In 1990, Nancy Bishop Langert, who was three months pregnant, was shot to death along with her husband, Richard Langert, in their Winnetka townhome. Twenty-two years later, her legacy continues to inspire others — demonstrated by the fact that she used her last few minutes of life to spell out one last message of love.
“She dragged herself to her husband and drew a heart and ‘U’ in her own blood,” Jennifer Bishop-Jenkins, Nancy’s sister, explained at a New Trier Democrats panel on gun control held Sunday.
The Langerts had been shot with a .357 Magnum in the basement of their Winnetka home by David Biro, a New Trier High School senior, according to an April 9, 1992 Chicago Reader article. Biro, who was sentenced to life in prison without the possibility of parole, never gave a clear reason for why he killed the Langerts.
However, the Reader article states, Biro was “notorious within the police department,” and in the past had attempted to poison the milk in his family’s refrigerator, shot a 7 year old with a BB gun, set another child’s clothing on fire and fired a BB gun at a woman in a car, shattering her windows.
Bishop-Jenkins, a former high school teacher, has actively sought to end gun violence since her sister’s murder. She has served on the board of the Illinois Coalition Against the Death Penalty, as the state president for the Million Moms March/Brady Campaign and is a volunteer with the Illinois Council Against Handgun Violence.
“That event changed my life,” Bishop-Jenkins said about the murders. “That event helped me to understand that there are so many people that have suffered because of gun violence.”
Her dedication to preventing other families from having to experience what she went through, as well as the countless hours that she’s spent counseling families of murder victims, made her especially upset by the Illinois State Rifle Association (ISRA) email sent out to get pro-gun advocates to attend the New Trier Democrat’s panel.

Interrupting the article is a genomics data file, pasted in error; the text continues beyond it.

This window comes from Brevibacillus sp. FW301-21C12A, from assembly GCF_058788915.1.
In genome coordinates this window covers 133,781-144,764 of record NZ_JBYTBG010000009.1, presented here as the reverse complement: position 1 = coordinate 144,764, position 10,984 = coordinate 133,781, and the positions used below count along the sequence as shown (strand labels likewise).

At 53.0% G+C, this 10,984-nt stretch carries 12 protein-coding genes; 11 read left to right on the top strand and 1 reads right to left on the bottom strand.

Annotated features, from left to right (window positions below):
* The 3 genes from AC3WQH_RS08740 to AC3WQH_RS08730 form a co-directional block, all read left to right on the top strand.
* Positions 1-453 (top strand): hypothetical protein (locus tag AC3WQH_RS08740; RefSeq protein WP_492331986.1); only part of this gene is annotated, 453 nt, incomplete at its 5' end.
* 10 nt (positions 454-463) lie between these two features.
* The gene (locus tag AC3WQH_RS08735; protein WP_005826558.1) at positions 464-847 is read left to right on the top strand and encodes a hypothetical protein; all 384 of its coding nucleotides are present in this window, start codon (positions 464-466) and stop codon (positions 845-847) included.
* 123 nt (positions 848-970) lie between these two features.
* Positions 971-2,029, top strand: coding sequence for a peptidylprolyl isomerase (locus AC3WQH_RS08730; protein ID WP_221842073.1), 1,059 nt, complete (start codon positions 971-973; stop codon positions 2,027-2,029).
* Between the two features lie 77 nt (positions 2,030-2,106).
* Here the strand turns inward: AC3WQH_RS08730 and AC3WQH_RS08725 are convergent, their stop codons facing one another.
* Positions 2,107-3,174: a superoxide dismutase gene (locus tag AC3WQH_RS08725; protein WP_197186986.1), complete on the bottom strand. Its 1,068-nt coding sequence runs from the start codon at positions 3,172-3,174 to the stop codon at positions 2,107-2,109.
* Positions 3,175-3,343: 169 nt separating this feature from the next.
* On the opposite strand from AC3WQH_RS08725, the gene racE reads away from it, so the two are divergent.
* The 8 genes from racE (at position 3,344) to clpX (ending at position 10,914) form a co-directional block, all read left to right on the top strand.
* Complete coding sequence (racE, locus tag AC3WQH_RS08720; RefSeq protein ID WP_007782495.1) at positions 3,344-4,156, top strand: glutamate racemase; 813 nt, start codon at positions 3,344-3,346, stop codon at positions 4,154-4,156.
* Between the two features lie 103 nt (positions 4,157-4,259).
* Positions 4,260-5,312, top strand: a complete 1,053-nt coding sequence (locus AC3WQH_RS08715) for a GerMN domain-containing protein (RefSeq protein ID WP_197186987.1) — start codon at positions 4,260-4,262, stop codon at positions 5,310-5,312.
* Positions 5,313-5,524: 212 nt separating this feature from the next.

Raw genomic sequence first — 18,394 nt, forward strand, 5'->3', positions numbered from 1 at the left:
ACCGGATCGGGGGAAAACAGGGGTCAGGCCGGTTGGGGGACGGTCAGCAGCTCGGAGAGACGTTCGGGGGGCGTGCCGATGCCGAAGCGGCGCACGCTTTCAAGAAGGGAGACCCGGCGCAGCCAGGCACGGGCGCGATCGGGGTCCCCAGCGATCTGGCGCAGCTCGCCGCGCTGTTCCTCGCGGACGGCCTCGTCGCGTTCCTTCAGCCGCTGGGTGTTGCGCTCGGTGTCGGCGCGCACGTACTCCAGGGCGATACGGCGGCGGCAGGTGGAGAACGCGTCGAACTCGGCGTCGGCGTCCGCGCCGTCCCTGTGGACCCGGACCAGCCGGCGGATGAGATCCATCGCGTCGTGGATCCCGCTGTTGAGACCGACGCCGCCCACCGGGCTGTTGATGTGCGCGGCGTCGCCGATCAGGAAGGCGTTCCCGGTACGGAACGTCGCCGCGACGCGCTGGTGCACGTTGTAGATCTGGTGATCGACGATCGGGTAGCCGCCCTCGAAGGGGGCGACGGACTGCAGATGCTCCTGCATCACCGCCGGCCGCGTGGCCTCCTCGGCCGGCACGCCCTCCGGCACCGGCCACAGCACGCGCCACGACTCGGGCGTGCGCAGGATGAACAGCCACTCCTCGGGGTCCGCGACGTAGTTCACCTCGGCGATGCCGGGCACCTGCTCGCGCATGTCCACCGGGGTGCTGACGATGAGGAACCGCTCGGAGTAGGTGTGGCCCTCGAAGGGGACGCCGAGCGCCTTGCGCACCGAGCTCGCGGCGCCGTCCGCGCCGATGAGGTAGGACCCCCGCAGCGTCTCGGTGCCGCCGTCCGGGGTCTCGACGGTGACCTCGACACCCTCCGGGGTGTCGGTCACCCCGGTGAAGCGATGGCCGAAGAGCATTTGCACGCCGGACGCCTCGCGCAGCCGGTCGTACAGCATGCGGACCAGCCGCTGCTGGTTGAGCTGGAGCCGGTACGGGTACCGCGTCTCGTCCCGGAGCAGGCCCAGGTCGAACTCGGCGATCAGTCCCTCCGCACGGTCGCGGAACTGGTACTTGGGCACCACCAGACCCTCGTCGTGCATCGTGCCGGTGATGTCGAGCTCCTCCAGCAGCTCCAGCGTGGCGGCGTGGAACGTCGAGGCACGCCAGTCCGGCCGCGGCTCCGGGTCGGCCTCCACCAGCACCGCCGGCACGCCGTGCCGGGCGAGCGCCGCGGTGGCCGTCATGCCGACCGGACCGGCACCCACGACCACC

In the email, Bishop-Jenkins — as well as the other panelists — are described as “the people who don’t care if you or your family members are raped, robbed and murdered by violent criminals. They only care about one thing — disarming you.”
“There are no words,” Bishop-Jenkins said of the email, as she choked back her tears. “I’ve spent the last 22 years working every day with the victims of violent crime. This is a horrible thing to say.”
She continued, noting that the line in the email about wanting to disarm gun owners wasn’t true.
“Disarming you — that’s not true,” she said. “We do not support bans. We only support three things — uniformed background checks, no military-style assault weapons in the hands of citizens and regulating the traffic of guns.”
“You cannot address the problem of guns with more guns,” she continued. “We have to prevent guns from getting into the wrong hands. It’s not a threat to their interpretation of the second amendment. … They’re paranoid.”
The New Trier Democrats panel on gun control was delivered to a lively audience, made up largely of pro-gun advocates. You can read more about the event here and about the Illinois State Rifle Association's plan to pack the audience here and here.